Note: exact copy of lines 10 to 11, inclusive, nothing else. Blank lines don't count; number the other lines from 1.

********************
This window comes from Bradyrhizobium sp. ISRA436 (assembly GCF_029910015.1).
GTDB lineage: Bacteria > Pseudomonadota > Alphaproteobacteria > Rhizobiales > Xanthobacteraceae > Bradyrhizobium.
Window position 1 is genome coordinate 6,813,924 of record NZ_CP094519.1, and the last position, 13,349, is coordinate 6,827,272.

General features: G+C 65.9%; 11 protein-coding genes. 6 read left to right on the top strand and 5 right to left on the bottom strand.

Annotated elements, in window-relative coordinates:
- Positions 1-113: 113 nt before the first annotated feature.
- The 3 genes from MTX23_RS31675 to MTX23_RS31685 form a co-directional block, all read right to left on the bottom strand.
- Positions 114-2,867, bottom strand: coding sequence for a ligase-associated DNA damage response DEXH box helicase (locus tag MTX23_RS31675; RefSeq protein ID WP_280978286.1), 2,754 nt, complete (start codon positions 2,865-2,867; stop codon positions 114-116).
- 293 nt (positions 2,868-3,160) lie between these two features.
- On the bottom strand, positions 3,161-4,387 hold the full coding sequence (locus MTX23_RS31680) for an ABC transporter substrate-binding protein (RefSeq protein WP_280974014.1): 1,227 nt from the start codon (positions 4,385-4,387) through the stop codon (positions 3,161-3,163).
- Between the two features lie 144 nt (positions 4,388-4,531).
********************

- On the bottom strand, positions 3,161-4,387 hold the full coding sequence (locus MTX23_RS31680) for an ABC transporter substrate-binding protein (RefSeq protein WP_280974014.1): 1,227 nt from the start codon (positions 4,385-4,387) through the stop codon (positions 3,161-3,163).
- Between the two features lie 144 nt (positions 4,388-4,531).